Protecting Our Vulnerable Loved Ones from Toxic Algae
by Ingrid Gronstal Anderson on Wednesday, August 14, 2019
I spent the last week with my parents, my niece and nephews, and my dog at Spirit Lake. We swam, boated, floated, and spent the whole week jumping in and out of the water. Luckily, water quality in the Iowa Great Lakes is some of the best in the state, due in no small part to the commitment the community has made to conservation practices and water quality protection in Dickinson County.
I have been an animal nerd my entire life, and my scruffy, doofy rescue mutt may be my favorite creature on this planet (don’t worry, my husband is well aware, and he shares the sentiment). As a water quality professional, I also know all too well the risks that harmful algae blooms carry for those of us just trying to cool off and enjoy ourselves at the lake. For our pets and our children, those risks can be particularly high.
Over the last few days, heartbreaking stories have been circulating on social media and in the news about pet owners and their dogs visiting local lakes for a day of fun, only for their pets to fall ill and pass away within hours of swimming. Imagining this happening to my water-loving lab mix is truly horrifying, as is the idea that children are also especially vulnerable to this toxin.
Recreational lake communities are a vital source of Iowa’s economy, but what happens to these businesses and communities when the water is no longer safe for swimming? What happens to the families that lose a beloved and loyal pet after what should have been a fun family day at the beach? What causes these HABs, and what can be done about them?
First, let's discuss the causes. While algae blooms - even harmful algae blooms - can be naturally occurring, nutrient pollution (excess nitrogen and phosphorus) in our waterways increase HABs.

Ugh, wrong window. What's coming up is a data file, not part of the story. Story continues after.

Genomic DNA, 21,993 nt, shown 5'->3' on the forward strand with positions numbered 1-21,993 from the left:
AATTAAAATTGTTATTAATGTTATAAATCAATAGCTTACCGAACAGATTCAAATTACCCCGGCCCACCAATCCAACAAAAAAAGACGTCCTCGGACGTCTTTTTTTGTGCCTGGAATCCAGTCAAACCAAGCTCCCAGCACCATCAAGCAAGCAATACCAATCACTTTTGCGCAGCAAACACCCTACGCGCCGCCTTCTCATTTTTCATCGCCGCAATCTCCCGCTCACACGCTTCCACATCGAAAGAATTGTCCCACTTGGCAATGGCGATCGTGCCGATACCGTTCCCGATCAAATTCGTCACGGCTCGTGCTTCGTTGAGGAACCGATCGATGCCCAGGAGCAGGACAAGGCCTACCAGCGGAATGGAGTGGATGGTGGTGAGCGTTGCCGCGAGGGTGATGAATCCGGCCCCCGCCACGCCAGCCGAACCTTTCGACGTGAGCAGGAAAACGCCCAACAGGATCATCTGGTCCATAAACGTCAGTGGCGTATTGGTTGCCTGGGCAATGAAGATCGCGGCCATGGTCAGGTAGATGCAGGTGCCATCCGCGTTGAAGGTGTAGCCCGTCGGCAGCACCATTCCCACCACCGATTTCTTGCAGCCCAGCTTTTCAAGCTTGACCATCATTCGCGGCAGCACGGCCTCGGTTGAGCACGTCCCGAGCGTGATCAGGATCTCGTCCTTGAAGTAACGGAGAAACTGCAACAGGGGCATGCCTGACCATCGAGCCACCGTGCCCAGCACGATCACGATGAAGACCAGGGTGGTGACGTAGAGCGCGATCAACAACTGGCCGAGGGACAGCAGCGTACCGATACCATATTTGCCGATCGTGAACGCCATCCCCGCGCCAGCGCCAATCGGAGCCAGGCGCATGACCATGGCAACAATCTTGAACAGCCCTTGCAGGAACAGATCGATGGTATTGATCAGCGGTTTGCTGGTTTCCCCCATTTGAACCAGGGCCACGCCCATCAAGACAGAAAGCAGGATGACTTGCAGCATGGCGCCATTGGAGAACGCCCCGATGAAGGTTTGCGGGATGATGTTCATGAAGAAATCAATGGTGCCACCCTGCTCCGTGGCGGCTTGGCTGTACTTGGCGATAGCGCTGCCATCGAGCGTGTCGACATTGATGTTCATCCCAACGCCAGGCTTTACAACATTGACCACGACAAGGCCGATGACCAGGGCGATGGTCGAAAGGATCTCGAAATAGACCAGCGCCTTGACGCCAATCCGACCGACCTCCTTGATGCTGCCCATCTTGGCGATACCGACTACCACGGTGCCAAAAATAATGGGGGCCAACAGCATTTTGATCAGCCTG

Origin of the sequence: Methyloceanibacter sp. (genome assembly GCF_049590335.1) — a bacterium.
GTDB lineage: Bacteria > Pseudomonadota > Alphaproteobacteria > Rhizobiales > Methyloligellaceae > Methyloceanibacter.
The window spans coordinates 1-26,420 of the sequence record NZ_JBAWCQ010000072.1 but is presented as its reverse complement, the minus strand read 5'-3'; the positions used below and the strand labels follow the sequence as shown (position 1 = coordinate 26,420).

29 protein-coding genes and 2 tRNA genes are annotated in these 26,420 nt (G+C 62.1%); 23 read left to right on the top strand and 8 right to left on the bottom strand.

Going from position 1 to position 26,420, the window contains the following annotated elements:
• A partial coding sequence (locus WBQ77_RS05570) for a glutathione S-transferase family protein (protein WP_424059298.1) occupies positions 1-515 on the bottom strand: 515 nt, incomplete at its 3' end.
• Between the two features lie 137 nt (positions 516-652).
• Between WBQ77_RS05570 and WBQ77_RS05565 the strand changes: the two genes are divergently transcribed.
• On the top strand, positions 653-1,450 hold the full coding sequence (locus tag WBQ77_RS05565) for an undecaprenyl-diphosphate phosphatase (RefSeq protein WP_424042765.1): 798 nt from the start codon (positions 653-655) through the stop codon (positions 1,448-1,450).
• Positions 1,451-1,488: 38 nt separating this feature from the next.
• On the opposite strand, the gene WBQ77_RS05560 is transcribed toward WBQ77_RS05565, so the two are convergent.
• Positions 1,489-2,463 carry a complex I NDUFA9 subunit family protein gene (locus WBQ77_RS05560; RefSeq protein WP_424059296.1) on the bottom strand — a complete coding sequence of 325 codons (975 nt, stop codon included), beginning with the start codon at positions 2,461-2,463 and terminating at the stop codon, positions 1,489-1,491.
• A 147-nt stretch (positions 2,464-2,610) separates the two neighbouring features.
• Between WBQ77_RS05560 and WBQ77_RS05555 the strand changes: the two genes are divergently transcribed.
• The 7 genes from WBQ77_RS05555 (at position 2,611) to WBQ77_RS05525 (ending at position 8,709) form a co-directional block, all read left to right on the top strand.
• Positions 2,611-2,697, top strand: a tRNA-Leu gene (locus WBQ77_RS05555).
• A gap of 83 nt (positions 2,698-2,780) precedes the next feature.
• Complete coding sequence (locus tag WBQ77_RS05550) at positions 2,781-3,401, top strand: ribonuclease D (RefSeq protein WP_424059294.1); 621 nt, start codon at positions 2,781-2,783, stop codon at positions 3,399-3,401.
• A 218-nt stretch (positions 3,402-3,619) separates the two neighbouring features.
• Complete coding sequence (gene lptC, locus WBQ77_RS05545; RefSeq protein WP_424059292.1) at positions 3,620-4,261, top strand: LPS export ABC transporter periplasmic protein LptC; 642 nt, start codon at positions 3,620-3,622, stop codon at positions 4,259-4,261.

According to the state’s Nutrient Reduction Strategy (NRS), 92% of the nitrogen in Iowa waters comes from nonpoint sources, the vast majority of which are farm fields. As our recent analysis shows, implementation of conservation practices to reduce nutrient pollution is orders of magnitude slower than necessary to make meaningful progress toward nutrient reduction. That is why IEC is calling for meaningful policy change to increase adoption of conservation practices, including increased incentives and mandatory requirements.
Second, while we work to change policy and increase conservation practices across the state, the Iowa Department of Natural Resources (IDNR) must take its duty to protect human health and the environment seriously where HABs do occur. The Environmental Protection Agency (EPA) recently recommended a microcystin advisory level of 8 micrograms/L for recreational contact.
IDNR has not adopted the EPA’s recommendation, choosing instead to stick with a threshold of 20 micrograms/L. For a beach monitoring program focused almost exclusively on protecting health, what is the downside of choosing the more protective advisory standard? This is not a situation where erring on the side of increased protection will cause economic hardship or regulatory burden – beach advisories simply provide the public with information about the quality of the water in which they plan to swim. If IDNR’s concern is that people will be alarmed by an increased number of swim advisories, perhaps folks should, in fact, be alarmed. Thinking about a dog dying hours after swimming in an Iowa lake or river is alarming.
It's hard not to get pulled into the details, minutiae, and costs of this work, and sometimes it’s easy to lose sight of the big picture of why we’re fighting so hard for water quality improvements and transparency of information. Public policy can have real, tangible effects on families in our state, both positive and negative. There hasn’t been a heart-wrenching social media post about dogs in Iowa dying from microcystin exposure – yet – and we’re doing our very best to keep it that way.
Read more about public beach monitoring, Harmful Algal Blooms, and other water issues in Iowa.
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